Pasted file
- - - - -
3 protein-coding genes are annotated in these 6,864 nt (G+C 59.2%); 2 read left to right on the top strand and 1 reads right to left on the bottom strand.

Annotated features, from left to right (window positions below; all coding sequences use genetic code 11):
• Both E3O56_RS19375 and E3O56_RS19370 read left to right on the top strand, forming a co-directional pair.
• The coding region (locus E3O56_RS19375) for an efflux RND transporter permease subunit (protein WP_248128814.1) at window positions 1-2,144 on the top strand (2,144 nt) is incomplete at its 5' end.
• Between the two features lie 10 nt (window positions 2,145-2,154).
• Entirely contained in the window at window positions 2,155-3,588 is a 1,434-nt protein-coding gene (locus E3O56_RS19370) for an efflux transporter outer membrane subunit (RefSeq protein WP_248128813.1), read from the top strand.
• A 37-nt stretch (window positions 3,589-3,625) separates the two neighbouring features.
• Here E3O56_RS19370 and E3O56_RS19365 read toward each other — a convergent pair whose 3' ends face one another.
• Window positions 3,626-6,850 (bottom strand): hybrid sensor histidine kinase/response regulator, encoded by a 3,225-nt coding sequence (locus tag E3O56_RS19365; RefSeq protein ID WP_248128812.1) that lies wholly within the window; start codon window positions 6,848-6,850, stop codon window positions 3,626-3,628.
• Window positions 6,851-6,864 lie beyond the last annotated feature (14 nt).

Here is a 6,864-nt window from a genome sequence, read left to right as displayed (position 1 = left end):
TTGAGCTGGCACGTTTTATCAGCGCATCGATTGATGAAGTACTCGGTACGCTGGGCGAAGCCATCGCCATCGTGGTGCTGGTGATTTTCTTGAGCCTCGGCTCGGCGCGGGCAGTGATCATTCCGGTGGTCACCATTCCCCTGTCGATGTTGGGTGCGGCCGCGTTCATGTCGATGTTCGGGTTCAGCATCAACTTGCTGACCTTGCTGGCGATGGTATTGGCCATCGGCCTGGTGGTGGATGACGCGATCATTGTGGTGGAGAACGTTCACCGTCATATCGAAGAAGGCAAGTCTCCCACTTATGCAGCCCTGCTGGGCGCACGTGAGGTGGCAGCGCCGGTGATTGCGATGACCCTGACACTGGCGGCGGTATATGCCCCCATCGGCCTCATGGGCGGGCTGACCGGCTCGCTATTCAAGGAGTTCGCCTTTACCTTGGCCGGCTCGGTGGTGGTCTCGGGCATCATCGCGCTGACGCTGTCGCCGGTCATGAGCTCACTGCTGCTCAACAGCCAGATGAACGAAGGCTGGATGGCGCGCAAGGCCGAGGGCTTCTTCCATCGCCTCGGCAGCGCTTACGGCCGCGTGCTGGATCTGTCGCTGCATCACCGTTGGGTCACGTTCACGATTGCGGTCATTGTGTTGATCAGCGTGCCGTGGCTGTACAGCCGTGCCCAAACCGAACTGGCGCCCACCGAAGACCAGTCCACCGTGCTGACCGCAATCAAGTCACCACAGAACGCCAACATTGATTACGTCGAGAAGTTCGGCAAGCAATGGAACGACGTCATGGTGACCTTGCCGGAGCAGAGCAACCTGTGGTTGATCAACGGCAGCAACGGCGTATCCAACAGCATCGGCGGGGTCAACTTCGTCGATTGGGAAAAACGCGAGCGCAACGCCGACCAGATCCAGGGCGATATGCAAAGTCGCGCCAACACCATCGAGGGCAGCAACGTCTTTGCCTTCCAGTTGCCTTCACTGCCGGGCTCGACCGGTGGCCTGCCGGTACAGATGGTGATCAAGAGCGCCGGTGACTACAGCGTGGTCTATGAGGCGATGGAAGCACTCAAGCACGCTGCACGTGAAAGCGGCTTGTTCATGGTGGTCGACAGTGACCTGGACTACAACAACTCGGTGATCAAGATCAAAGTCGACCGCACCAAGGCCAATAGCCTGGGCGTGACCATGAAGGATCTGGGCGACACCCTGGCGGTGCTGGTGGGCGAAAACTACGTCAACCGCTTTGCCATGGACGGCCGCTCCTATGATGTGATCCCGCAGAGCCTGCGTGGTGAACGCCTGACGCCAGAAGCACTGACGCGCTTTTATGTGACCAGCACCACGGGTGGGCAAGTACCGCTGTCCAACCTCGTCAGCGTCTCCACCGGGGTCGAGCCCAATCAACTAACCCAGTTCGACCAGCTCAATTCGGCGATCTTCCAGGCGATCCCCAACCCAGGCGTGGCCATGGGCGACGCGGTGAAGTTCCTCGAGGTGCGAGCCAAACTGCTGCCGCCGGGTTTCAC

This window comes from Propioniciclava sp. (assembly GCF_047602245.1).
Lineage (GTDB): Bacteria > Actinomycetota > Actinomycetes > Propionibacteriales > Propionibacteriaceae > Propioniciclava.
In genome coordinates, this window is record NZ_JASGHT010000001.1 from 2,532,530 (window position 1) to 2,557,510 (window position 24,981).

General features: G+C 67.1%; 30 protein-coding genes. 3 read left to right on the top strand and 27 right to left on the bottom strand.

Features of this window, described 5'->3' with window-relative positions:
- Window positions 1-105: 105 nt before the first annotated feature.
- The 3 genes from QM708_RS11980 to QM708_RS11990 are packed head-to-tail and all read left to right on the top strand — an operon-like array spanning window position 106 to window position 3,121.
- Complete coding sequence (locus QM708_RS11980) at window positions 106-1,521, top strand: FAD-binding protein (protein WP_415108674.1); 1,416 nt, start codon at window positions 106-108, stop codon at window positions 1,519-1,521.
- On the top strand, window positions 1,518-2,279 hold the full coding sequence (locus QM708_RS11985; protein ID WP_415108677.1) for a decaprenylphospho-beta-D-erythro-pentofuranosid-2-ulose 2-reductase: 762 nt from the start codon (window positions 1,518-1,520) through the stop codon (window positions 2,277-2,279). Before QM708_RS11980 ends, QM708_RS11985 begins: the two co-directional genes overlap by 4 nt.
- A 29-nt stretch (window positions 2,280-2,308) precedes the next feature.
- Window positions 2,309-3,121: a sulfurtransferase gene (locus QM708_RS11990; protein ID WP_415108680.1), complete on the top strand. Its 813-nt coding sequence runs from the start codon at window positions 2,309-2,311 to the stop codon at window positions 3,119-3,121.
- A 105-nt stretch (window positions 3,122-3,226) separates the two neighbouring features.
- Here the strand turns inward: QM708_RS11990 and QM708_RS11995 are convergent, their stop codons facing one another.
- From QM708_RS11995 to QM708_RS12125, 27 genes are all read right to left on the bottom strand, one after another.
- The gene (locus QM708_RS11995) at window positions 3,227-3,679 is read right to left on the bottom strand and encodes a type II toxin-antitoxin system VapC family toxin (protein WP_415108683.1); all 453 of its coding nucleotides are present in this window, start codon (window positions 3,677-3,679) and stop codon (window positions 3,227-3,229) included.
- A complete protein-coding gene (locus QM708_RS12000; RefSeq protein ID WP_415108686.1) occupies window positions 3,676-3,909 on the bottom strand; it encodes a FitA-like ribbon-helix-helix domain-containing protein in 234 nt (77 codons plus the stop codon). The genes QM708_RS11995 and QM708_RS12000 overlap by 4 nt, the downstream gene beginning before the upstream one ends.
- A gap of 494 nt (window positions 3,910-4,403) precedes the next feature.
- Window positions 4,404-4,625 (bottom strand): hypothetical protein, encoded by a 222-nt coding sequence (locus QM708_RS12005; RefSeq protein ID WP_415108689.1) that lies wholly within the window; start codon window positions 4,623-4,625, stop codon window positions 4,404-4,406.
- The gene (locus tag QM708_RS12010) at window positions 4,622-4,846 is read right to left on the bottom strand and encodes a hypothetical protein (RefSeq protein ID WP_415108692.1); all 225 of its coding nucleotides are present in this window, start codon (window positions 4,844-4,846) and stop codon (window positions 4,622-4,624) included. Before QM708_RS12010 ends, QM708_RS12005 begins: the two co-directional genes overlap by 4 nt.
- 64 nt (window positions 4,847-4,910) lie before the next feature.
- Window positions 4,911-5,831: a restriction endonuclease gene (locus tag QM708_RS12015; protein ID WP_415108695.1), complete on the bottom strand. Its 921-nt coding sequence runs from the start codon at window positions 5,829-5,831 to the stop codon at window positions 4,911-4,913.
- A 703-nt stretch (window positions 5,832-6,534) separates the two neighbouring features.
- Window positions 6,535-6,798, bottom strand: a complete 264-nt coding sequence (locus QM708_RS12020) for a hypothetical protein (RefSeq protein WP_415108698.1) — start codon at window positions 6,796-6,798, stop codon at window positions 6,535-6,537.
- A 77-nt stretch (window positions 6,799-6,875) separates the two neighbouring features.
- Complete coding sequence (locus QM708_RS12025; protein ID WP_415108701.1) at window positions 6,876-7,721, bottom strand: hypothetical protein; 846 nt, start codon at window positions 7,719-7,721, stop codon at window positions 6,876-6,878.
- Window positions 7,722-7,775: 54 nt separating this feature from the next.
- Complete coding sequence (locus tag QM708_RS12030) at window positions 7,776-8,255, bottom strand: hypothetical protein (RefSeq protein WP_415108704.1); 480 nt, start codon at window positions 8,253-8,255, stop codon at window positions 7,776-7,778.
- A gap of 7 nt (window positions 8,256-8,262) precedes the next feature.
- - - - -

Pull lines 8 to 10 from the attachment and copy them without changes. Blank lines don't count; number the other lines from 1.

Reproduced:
• Here E3O56_RS19370 and E3O56_RS19365 read toward each other — a convergent pair whose 3' ends face one another.
• Window positions 3,626-6,850 (bottom strand): hybrid sensor histidine kinase/response regulator, encoded by a 3,225-nt coding sequence (locus tag E3O56_RS19365; RefSeq protein ID WP_248128812.1) that lies wholly within the window; start codon window positions 6,848-6,850, stop codon window positions 3,626-3,628.
• Window positions 6,851-6,864 lie beyond the last annotated feature (14 nt).